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Socio-political struggle

Very important changes took place in socio-political sphere. Stability and passivity of the main socio-ethnic groups in the country in the mid-80-s changed for activity, down to opposition. A characteristic feature of that time: downfall of CPSU influence, as well of the Communist Youth Union and of the Trade Unions.

Former leadership of the CPSU were blamed in subjectivism, voluntarism, in establishment of cult of the individual, divergence from the general line of the party and in other sins, but as the reality showed soon, that approach was insufficient to make the federal machinery work effectively. That is why another step to democracy was made.

That step was the January, 1987 Plenum of the CPSU Central Committee, after which mass media sphere of activity sharply broadened. The media began to blame not "separate drawbacks", as it was before, but started to criticise social illnesses.

In September, 1987 the CPSU Central Committee Political Bureau set up its own "Commission on additional investigation of materials, connected with the victimisation of 30-s, 40-s and of the early 50-s". Soviet leadership couldn't venture to touch mass repression, organised by the bolshevist party earlier, and blamed Stalin and his relationship. In 1990 and 1991 names of Lenin and his companions were taboo.

On the February 1988 Plenum of the CPSU central Committee it was first announced about "free competition of minds", about "socialist pluralism of opinions".

The years 1989-1990 were a period, when real power began step by step to go away from the hands of the top level leadership. The signs of that process were noticeable in strengthening of influence of non-formal movements, in formation opposition parties. Marksism-Leninism animadversion began. Once united CPSU split up into various groups and fractions.

In late 1990 and the first half of the 1991 part of the top leadership members repeatedly tried to reanimate the party, make mobile and active. In the Supreme Soviets of the USSR and other republics communists made active efforts to block the work of the bodies. In many respects that policy was successful. Culmination of this activity was an attempt of the overturn on August 19-21, 1991.

In 1989, actually for the first time in the USSR, an independent working movement appeared again. This was expressed through strikes in different branches of industry, first of all in coal mining. Trying to prevent downfall of its popularity, a number of Trade Unions supported the demands of the strikers and began to render them assistance.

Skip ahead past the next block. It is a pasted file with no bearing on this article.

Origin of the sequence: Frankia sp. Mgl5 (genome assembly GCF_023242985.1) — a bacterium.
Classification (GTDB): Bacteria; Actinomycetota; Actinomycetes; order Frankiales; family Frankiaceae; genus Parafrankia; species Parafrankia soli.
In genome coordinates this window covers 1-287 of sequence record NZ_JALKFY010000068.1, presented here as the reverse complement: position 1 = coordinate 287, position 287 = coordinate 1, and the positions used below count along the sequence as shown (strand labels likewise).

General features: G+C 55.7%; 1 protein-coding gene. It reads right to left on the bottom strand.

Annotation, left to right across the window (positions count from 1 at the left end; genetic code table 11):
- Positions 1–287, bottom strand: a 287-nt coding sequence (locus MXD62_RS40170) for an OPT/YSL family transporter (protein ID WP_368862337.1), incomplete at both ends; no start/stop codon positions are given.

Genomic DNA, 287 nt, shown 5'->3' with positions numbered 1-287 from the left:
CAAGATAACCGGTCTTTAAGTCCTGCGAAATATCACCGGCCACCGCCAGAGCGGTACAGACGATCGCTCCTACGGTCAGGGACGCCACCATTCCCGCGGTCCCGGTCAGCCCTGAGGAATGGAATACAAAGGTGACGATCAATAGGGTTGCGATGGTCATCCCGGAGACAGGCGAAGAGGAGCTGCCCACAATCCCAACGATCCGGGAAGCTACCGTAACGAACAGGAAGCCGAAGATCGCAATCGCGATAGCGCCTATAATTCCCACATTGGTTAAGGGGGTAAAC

In informal, that is in non-federal sphere of social movements considerable changes occurred. There appeared political forces and then entire parties standing in opposition to the CPSU. Since 1987 democratic movement began to gain force. Already in 1987 tens of informal organisations appeared, which gradually became politically oriented. It should be mentioned that those groups were rather weak and poorly organised. In 1987 meetings of opposition movements counted not more that some 30-50 participants, but in 1990, for the first time in Moscow, gigantic manifestations took place, up to a million people.

The first independent (that means non-official) newspapers and magazines appeared, as a rule half-legally, in 1987. In 1990, after passing the bill about press the number of independent newspapers and magazines sky-rocketed.

In 1990 again as it was in the 20-s, political parties aside from the CPSU appeared. These were: Democratic Party, Socio-democratic, Liberal, Liberal-Democratic, Chrictian-Democratic parties, Russian people's Front, people's fronts in different regions. Many of those parties were officially registered on republican level as social organisations. In 1991 first all-union parties were registered, the first of which was the CPSU, and the second one - Liberal-Democratic Party. Besides, organisations of different economic and cultural sort.

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